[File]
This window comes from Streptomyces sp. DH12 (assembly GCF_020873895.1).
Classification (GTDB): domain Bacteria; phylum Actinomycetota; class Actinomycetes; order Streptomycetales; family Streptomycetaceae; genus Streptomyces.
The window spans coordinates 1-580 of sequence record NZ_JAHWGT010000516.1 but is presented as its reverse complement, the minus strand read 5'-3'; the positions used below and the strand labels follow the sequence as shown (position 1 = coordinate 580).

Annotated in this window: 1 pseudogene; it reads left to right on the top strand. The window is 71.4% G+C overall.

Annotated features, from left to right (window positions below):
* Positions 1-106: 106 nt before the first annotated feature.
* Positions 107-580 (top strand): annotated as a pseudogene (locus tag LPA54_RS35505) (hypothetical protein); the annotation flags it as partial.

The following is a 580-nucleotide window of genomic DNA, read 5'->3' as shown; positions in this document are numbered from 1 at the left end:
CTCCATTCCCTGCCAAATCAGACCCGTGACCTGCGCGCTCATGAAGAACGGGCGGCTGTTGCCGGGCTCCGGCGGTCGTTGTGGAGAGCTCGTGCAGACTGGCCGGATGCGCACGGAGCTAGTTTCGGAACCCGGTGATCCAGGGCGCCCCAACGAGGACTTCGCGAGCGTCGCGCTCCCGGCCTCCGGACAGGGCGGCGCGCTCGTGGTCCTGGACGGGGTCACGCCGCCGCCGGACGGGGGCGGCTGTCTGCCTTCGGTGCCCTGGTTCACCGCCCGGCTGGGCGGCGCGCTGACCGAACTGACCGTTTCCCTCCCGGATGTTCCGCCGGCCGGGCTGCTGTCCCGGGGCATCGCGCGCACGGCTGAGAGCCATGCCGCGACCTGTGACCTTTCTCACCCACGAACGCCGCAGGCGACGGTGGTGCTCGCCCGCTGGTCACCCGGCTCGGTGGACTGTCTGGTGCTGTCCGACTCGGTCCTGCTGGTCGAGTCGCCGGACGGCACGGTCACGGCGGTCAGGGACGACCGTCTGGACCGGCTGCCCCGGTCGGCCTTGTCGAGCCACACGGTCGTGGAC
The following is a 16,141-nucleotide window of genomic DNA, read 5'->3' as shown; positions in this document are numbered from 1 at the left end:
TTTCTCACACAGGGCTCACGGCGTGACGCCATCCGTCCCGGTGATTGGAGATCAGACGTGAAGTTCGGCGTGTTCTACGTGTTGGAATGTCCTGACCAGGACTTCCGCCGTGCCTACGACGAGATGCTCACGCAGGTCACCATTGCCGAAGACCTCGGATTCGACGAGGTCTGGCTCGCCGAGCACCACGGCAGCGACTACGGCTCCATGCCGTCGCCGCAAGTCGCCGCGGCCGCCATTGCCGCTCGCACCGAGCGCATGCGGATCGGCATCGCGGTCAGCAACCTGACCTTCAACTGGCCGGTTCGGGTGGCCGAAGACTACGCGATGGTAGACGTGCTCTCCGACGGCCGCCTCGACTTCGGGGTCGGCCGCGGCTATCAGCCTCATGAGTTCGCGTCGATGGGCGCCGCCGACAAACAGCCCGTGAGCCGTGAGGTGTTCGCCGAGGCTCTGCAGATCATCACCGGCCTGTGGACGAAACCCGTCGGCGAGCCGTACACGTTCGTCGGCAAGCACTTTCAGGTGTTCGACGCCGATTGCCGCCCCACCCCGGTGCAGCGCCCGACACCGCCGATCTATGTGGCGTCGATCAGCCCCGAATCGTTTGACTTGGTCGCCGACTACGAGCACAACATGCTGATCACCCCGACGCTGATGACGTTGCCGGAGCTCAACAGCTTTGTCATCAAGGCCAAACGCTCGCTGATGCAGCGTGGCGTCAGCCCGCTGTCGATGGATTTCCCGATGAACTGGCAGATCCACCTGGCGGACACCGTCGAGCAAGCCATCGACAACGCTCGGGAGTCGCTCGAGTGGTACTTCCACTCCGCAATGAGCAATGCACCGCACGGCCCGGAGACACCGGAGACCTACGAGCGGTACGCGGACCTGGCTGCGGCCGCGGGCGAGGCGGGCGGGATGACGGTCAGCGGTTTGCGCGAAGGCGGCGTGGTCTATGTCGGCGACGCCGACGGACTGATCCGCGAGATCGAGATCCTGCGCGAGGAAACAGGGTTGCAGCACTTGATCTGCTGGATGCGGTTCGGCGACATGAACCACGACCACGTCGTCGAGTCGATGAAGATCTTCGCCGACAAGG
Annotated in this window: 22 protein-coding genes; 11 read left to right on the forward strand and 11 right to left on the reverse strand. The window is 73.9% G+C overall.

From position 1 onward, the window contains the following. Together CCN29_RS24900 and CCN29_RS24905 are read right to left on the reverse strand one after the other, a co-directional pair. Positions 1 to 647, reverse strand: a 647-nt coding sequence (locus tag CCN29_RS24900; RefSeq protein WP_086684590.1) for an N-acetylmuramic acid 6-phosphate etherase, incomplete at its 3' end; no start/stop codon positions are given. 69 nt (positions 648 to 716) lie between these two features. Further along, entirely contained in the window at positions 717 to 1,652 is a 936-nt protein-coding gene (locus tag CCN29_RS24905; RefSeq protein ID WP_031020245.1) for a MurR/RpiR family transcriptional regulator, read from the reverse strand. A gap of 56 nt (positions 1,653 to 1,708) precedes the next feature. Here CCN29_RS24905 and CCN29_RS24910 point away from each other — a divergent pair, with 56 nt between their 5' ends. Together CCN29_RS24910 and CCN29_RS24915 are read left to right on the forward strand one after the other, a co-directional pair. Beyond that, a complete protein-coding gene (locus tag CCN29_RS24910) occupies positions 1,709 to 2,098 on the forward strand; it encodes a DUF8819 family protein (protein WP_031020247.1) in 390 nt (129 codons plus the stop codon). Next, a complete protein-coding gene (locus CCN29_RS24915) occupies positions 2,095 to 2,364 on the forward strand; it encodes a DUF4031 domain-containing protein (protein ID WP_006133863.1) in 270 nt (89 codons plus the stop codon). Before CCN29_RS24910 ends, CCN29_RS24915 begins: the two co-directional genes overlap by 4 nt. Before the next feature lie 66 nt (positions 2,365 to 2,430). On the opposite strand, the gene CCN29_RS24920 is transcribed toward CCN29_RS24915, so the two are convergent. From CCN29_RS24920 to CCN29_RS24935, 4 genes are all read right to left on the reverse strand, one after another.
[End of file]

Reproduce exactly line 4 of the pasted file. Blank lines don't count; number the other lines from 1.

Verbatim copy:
Annotated in this window: 1 pseudogene; it reads left to right on the top strand. The window is 71.4% G+C overall.